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The Magician (Australia,2006)


Director: Scott Ryan       Starring: Scott Ryan, Ben Walker, Massimiliano Andrighetto

Mockumentary movies are not a new idea and certainly not a rarity. Shooting with a handheld camera and minimal production design is an economical way to make a movie and an obvious access to filmmaking for newcomers to the business who are on a tight budget. As such it is a genre saturated with first timers (both cast and crew) of varying degrees of ability and films of unpredictable quality.

The Magician is the first (and to date only) feature film from writer/director Scott Ryan who also happens to play the lead, underworld hitman and presumed “Magician” of the title, Ray Shoesmith. Staged as a documentary being made by Ray’s friend and neighbour Max, it follows Ray as he goes about his grizzly business, disposing of various members of the criminal underworld at the behest of unseen and largely irrelevant clients. As it progresses, Max becomes more and more embroiled in Ray’s activities, blurring the line between observer and participant.

It’s not a bad film. Delivered with a dark sense of humour there are some genuinely good moments, especially between Ray and his victims as they attempt to convince him not to follow through on his intended course of action. It’s biggest obstacle is not the amateur cast (who are actually all pretty good), the handheld single camera shooting (which achieves the amateur documentary feel perfectly) or Ryan’s script (which has enough wit to act as a foil for the stark violence). It’s biggest obstacle is the fact that it isn’t very original. The most obvious comparison is to the 1992 Belgian film Man Bites Dog, a documentary style black comedy about a filmmaker following a serial killer as he sets about his victims. It’s a clear inspiration in terms of both content and style which would be less of an issue if Man Bites Dog wasn’t a superior film to this one.

That isn’t to say that The Magician doesn’t have its charms. Ray (Ryan) is a surprisingly likeable fellow who likes to think he has morals despite his usavoury career. Principled in his own way he approaches his work with diligence and a dry wit but always seems to be hanging on the edge of a psychotic rage. His better nature occasionally pokes through the cold blooded facade, trying to give people the benefit of the doubt where possible and even going so far as to encourage a potential victim to skip town so as to avoid his inevitable fate. At a hinted at back story we learn he was once in the army and was discharged for reasons he seems reluctant to talk about but which clearly have influenced his current lifestyle.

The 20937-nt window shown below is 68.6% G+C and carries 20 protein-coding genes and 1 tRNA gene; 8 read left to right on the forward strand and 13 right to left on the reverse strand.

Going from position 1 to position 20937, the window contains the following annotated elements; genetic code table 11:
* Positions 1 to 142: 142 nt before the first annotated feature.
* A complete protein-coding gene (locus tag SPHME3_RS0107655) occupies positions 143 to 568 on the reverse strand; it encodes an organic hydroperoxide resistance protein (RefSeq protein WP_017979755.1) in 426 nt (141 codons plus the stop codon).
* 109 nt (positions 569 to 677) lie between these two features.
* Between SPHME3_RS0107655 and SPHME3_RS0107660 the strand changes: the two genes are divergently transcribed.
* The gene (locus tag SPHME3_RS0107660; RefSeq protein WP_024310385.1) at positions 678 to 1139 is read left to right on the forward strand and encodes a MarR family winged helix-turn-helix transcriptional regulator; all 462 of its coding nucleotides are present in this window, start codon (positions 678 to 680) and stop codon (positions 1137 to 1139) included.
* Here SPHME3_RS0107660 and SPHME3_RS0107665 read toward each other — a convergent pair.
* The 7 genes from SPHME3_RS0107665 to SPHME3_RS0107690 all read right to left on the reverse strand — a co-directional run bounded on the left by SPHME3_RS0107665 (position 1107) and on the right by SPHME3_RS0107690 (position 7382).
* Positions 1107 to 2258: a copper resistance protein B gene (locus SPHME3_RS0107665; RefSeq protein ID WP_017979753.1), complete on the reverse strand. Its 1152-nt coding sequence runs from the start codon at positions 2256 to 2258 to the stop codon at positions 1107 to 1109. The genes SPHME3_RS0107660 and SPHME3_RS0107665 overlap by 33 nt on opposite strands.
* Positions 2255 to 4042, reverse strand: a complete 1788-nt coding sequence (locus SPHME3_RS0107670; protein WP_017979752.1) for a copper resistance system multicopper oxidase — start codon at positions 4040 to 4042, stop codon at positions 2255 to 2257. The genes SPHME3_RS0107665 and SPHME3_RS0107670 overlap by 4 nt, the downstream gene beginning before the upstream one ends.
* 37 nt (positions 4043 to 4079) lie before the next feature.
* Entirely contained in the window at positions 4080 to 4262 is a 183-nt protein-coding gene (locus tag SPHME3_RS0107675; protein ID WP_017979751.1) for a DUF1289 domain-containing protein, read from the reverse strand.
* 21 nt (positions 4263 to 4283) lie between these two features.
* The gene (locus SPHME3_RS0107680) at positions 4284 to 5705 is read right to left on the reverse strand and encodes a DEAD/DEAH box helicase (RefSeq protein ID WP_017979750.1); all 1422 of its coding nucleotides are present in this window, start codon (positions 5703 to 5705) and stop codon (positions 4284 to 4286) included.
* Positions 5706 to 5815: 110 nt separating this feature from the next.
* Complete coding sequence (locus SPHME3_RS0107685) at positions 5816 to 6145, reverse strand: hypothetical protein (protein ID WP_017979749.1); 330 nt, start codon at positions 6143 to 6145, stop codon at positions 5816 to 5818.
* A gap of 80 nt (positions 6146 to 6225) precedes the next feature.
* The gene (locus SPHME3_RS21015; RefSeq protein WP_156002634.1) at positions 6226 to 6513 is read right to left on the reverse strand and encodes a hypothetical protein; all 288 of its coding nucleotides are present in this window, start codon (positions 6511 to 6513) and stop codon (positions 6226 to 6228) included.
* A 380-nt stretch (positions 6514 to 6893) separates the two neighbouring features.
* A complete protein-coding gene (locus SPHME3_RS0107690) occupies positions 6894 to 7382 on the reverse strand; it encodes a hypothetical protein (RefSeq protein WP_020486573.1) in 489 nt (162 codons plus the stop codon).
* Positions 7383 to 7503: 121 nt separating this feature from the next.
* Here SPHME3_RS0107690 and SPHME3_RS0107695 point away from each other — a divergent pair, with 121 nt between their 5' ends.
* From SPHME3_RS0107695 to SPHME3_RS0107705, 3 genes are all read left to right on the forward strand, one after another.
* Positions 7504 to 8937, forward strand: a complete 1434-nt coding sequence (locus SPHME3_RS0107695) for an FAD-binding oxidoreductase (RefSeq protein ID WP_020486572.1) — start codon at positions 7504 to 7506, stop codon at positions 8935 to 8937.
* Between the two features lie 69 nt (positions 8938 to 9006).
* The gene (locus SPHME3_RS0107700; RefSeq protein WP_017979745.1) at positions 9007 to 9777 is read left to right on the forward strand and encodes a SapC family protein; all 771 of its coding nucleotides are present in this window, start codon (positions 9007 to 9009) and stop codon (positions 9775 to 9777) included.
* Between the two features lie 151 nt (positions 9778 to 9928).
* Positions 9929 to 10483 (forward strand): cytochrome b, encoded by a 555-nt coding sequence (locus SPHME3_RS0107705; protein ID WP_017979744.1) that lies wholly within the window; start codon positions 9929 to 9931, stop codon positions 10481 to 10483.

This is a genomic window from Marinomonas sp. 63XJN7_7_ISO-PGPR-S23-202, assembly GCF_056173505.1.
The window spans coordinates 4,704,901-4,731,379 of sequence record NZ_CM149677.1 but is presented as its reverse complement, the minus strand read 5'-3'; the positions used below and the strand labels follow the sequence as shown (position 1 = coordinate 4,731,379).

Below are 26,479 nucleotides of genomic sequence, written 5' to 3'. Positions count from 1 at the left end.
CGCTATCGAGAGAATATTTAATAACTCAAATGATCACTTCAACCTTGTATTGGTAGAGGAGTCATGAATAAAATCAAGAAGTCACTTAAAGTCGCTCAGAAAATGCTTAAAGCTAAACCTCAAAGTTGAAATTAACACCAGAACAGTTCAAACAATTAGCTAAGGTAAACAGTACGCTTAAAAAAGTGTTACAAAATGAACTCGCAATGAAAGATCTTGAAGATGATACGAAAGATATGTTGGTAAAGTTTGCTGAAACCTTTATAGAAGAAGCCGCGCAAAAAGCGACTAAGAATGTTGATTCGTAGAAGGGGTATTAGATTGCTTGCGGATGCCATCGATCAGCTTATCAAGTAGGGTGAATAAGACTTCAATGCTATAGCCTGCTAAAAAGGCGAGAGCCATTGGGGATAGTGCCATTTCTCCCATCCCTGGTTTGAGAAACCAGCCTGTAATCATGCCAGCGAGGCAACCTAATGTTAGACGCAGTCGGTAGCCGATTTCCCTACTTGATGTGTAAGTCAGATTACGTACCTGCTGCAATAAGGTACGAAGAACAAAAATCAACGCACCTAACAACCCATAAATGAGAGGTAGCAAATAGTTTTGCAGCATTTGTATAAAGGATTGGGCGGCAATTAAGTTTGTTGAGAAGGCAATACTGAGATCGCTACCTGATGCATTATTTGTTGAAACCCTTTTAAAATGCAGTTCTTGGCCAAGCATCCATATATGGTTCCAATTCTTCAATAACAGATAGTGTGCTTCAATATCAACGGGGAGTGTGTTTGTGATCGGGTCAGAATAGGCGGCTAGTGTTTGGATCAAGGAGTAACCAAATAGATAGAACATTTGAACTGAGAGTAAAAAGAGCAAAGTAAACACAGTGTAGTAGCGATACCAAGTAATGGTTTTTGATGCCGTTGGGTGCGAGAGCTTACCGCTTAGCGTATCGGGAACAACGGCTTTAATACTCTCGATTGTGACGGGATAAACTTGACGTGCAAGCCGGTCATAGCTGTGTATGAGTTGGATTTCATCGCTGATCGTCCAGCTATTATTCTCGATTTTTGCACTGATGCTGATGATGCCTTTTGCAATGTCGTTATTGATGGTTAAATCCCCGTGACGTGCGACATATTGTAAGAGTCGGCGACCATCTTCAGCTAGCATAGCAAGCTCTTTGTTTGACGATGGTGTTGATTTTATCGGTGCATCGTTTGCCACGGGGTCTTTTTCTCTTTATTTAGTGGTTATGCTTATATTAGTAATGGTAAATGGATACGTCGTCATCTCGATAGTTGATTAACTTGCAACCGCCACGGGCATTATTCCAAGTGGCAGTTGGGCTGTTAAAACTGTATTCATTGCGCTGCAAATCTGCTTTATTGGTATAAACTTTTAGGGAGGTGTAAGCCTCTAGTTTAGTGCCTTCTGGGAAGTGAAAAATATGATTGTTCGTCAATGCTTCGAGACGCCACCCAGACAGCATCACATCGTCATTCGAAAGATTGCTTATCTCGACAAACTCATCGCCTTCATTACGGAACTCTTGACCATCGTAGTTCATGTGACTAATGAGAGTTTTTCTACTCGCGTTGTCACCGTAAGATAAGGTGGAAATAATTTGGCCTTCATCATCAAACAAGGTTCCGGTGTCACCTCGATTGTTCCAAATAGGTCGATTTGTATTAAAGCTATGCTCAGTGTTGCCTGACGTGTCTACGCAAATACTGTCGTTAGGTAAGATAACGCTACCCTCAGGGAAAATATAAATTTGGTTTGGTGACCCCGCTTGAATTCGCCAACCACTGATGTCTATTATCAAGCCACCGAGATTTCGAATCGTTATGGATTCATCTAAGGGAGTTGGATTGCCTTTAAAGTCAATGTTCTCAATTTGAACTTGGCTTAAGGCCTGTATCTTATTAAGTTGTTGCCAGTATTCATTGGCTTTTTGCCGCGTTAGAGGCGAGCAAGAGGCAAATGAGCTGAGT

Ray is at his absolute best when he is seen dealing with those who have incurred his professional wrath. A large part of the running time is concerned with a protracted encounter with a low level drug dealer called Tony who brokers a deal with the hitman to spare his life. The grim reality of this situation is balanced with comedic touches and serves to highlight the main difference between this and Man Bites Dog. Ray’s victims are members of the criminal fraternity who have presumably angered fellow gangsters or their bosses in some way and so it’s easy to laugh as they face their fate. In Man Bites Dog the killer preys on the innocent and infirm for personal pleasure. The result is a much more lightweight film with less to say about the motivations that drive people to kill. This isn’t necessarily a bad thing but it does limit the experience a little.

All in all then it’s an entertaining if somewhat throwaway piece of entertainment. It’s not a bad effort for first time filmmakers on a shoestring budget and is miles better than some examples of faux documentary films but it is also highly derivative and doesn’t bring anything particularly new and original to the genre but for fans of hitman movies and slightly twisted humour it will certainly hit the spot.


2 Comments leave one →
  1. gwen permalink
    25/06/2011 09:35

    I liked it! rays matter of factness makes it even funnier. ‘I wouldn’t eat someone else’s shit, cause it’s not my shit!’

    I could get into mockumentries!

    • 25/06/2011 12:32

      I quite liked it too, but the similarities to Man Bites Dog were a little too glaring for my liking. It’s certainly amusing and entertaining (not to mention highly quotable) in its own right but I just kept thinking I should have been watching Man Bites Dog instead.

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